Spring 2004-06 Navigating through the obstacles facing construction projects

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Number 55
Spring 2004

Navigating through the obstacles facing construction projects

The boom of construction development on the island has undoubtedly spurred our economy and along the way created more than a few construction development success stories. However, if you were to talk to any of these successful business persons, we're sure that they all would agree that their success did not come easy.

In fact, they would likely have numerous stories of trying times and experiences that they had to endure in order to reach the pinnacle of their industry. Although each story would undoubtedly be unique, we're sure you would also find that many, if not all, of them have experienced some common obstacles and pitfalls along the way. Clearly, there is no easy recipe for success and there is no success without some risk, however, it never hurts to try to minimize risk by learning from others experiences and by obtaining the help from the professionals that have the knowledge and experience to point you in the right direction, and hopefully around, not through, the waiting pitfalls.

Before starting the project

Before starting the project and, if possible, even before purchasing the land, the developer should make a series of preliminary investigations to determine whether the proposed project: (1) will be eligible to obtain the necessary government permits and approvals, and (2) is financially feasible and thus likely to be profitable. These determinations should be made with the assistance of qualified and experienced professionals such as appraisers, attorneys, accountants, architects, realtors and financial consultants. Also, if you have an existing relationship with a banking institution it is a good idea to run your idea by them as early as possible since they not only will likely be the ones to provide you with the construction loan (so you want to do the things the way they are going to require for the granting of the loan) but also they may be able to give valuable pointers on what they've seen has and has not worked on similar projects.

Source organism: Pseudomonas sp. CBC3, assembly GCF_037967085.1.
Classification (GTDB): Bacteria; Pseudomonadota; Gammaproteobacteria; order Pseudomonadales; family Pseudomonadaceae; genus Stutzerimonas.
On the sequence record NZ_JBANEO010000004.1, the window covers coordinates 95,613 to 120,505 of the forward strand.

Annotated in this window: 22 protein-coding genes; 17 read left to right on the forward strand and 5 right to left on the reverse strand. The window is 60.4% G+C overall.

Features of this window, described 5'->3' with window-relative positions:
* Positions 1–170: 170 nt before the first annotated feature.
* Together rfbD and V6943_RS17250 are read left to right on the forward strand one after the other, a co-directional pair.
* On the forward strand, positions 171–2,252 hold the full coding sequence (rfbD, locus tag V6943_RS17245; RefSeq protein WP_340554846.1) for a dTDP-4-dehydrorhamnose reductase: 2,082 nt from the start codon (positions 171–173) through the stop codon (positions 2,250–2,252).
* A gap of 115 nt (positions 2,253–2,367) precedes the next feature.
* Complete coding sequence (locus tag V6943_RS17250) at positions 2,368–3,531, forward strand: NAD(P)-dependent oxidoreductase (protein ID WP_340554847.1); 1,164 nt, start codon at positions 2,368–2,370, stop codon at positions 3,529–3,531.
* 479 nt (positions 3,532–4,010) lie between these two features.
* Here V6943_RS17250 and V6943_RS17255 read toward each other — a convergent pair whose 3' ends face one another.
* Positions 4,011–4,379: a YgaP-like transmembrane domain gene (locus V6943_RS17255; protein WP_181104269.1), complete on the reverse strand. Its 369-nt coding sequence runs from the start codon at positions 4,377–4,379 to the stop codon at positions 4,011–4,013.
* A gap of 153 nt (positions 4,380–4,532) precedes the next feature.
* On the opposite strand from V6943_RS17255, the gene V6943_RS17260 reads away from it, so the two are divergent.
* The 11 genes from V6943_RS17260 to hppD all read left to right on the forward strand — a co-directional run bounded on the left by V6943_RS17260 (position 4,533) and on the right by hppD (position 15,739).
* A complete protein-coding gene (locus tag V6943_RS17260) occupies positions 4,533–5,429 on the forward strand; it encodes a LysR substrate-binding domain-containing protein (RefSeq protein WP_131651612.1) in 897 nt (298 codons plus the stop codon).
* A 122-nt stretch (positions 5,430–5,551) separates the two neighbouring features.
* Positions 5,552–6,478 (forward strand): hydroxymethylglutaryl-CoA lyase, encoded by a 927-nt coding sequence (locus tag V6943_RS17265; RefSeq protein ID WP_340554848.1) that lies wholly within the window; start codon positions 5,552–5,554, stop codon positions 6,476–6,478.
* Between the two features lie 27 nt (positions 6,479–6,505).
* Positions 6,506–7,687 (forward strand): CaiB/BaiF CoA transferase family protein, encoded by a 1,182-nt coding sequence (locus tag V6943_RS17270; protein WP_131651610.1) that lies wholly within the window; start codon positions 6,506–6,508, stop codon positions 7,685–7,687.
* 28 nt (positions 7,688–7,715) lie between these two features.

Licenses and permits

One of the most crucial aspects of a successful project is being able to obtain all of the necessary permits, approval and endorsements from the applicable federal, local and municipal governments and agencies in an expedient and cost efficient manner.

Although the Puerto Rico Planning Board is usually the starting point of this process, there are a number of other government entities which must be consulted. This list includes, but is not limited to the Puerto Rico Department of Consumer Affairs ("DACO"), the Puerto Rico Administration for Regulations and Permits ("ARPE"), the U.S. Corp of Engineers, the U.S. Environmental Protection Agency ("EPA"), the Puerto Rico Junta de Calidad Ambiental, the particular municipality where the Project will be located and government utilities such as the Puerto Rico Electric Power Authority, the Water Authority and the Puerto Rico Fire Department.

In many cases each of these government agencies have their own rules and procedures and sometimes they are applied on an inconsistent basis. Therefore, it is important to consult with or hire, one or more person(s) who dedicate themselves to obtaining the approvals from the particular agencies. Trying to do it yourself initially might sound like a good idea , however, you'll probably soon find out that you have wasted a lot of time or worse yet the agency may deny the approval due to some technicality which might have been avoided had someone with experience and connections prepared, filed and followed-up on your application.

The location of the project in general

There are going to be slightly different considerations depending on whether the units to be constructed are to be primary residents or second homes. However, in general, the following considerations should be analyzed: